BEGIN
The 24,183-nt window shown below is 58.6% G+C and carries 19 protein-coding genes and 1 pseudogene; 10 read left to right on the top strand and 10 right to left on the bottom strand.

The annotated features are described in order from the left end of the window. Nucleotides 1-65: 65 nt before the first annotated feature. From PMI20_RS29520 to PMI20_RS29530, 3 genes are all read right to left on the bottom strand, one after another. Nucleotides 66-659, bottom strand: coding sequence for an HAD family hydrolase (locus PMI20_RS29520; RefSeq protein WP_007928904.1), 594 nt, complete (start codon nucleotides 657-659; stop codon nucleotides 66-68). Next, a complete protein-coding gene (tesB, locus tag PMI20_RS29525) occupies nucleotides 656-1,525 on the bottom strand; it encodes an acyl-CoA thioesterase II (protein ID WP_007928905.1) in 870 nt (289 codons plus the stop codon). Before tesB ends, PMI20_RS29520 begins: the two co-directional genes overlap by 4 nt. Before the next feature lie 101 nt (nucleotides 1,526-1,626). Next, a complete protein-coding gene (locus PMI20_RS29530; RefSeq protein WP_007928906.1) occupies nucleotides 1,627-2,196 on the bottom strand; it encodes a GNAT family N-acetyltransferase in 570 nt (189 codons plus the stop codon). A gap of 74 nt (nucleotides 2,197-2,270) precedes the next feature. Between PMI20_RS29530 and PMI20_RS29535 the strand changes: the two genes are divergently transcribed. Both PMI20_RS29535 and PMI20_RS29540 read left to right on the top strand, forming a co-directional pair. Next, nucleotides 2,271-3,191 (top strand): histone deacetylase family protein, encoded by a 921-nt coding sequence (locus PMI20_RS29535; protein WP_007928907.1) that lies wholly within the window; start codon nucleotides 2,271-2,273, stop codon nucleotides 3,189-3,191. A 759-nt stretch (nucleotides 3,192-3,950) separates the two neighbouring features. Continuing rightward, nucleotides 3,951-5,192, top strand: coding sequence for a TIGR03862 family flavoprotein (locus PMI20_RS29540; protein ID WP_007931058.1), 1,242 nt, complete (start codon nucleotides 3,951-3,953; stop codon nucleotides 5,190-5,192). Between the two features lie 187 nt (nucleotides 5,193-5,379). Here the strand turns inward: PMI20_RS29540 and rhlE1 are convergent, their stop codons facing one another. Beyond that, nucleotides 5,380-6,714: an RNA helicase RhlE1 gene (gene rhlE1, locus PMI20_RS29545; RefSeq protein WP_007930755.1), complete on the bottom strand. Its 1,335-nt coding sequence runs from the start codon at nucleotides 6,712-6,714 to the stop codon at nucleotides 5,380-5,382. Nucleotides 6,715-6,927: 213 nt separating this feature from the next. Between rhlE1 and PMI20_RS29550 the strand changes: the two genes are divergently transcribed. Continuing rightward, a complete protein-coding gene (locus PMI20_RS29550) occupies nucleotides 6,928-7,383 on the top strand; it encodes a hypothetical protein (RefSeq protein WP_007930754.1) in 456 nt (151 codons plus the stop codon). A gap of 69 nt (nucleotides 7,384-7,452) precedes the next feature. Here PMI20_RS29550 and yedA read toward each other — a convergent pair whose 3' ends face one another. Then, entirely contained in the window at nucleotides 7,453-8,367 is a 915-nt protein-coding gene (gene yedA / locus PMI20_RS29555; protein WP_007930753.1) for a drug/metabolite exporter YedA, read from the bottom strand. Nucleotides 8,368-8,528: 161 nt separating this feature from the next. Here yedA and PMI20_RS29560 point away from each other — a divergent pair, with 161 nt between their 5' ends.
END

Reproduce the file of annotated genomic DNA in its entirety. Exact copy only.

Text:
The 24,183-nt window shown below is 58.6% G+C and carries 19 protein-coding genes and 1 pseudogene; 10 read left to right on the top strand and 10 right to left on the bottom strand.

The annotated features are described in order from the left end of the window. Nucleotides 1-65: 65 nt before the first annotated feature. From PMI20_RS29520 to PMI20_RS29530, 3 genes are all read right to left on the bottom strand, one after another. Nucleotides 66-659, bottom strand: coding sequence for an HAD family hydrolase (locus PMI20_RS29520; RefSeq protein WP_007928904.1), 594 nt, complete (start codon nucleotides 657-659; stop codon nucleotides 66-68). Next, a complete protein-coding gene (tesB, locus tag PMI20_RS29525) occupies nucleotides 656-1,525 on the bottom strand; it encodes an acyl-CoA thioesterase II (protein ID WP_007928905.1) in 870 nt (289 codons plus the stop codon). Before tesB ends, PMI20_RS29520 begins: the two co-directional genes overlap by 4 nt. Before the next feature lie 101 nt (nucleotides 1,526-1,626). Next, a complete protein-coding gene (locus PMI20_RS29530; RefSeq protein WP_007928906.1) occupies nucleotides 1,627-2,196 on the bottom strand; it encodes a GNAT family N-acetyltransferase in 570 nt (189 codons plus the stop codon). A gap of 74 nt (nucleotides 2,197-2,270) precedes the next feature. Between PMI20_RS29530 and PMI20_RS29535 the strand changes: the two genes are divergently transcribed. Both PMI20_RS29535 and PMI20_RS29540 read left to right on the top strand, forming a co-directional pair. Next, nucleotides 2,271-3,191 (top strand): histone deacetylase family protein, encoded by a 921-nt coding sequence (locus PMI20_RS29535; protein WP_007928907.1) that lies wholly within the window; start codon nucleotides 2,271-2,273, stop codon nucleotides 3,189-3,191. A 759-nt stretch (nucleotides 3,192-3,950) separates the two neighbouring features. Continuing rightward, nucleotides 3,951-5,192, top strand: coding sequence for a TIGR03862 family flavoprotein (locus PMI20_RS29540; protein ID WP_007931058.1), 1,242 nt, complete (start codon nucleotides 3,951-3,953; stop codon nucleotides 5,190-5,192). Between the two features lie 187 nt (nucleotides 5,193-5,379). Here the strand turns inward: PMI20_RS29540 and rhlE1 are convergent, their stop codons facing one another. Beyond that, nucleotides 5,380-6,714: an RNA helicase RhlE1 gene (gene rhlE1, locus PMI20_RS29545; RefSeq protein WP_007930755.1), complete on the bottom strand. Its 1,335-nt coding sequence runs from the start codon at nucleotides 6,712-6,714 to the stop codon at nucleotides 5,380-5,382. Nucleotides 6,715-6,927: 213 nt separating this feature from the next. Between rhlE1 and PMI20_RS29550 the strand changes: the two genes are divergently transcribed. Continuing rightward, a complete protein-coding gene (locus PMI20_RS29550) occupies nucleotides 6,928-7,383 on the top strand; it encodes a hypothetical protein (RefSeq protein WP_007930754.1) in 456 nt (151 codons plus the stop codon). A gap of 69 nt (nucleotides 7,384-7,452) precedes the next feature. Here PMI20_RS29550 and yedA read toward each other — a convergent pair whose 3' ends face one another. Then, entirely contained in the window at nucleotides 7,453-8,367 is a 915-nt protein-coding gene (gene yedA / locus PMI20_RS29555; protein WP_007930753.1) for a drug/metabolite exporter YedA, read from the bottom strand. Nucleotides 8,368-8,528: 161 nt separating this feature from the next. Here yedA and PMI20_RS29560 point away from each other — a divergent pair, with 161 nt between their 5' ends.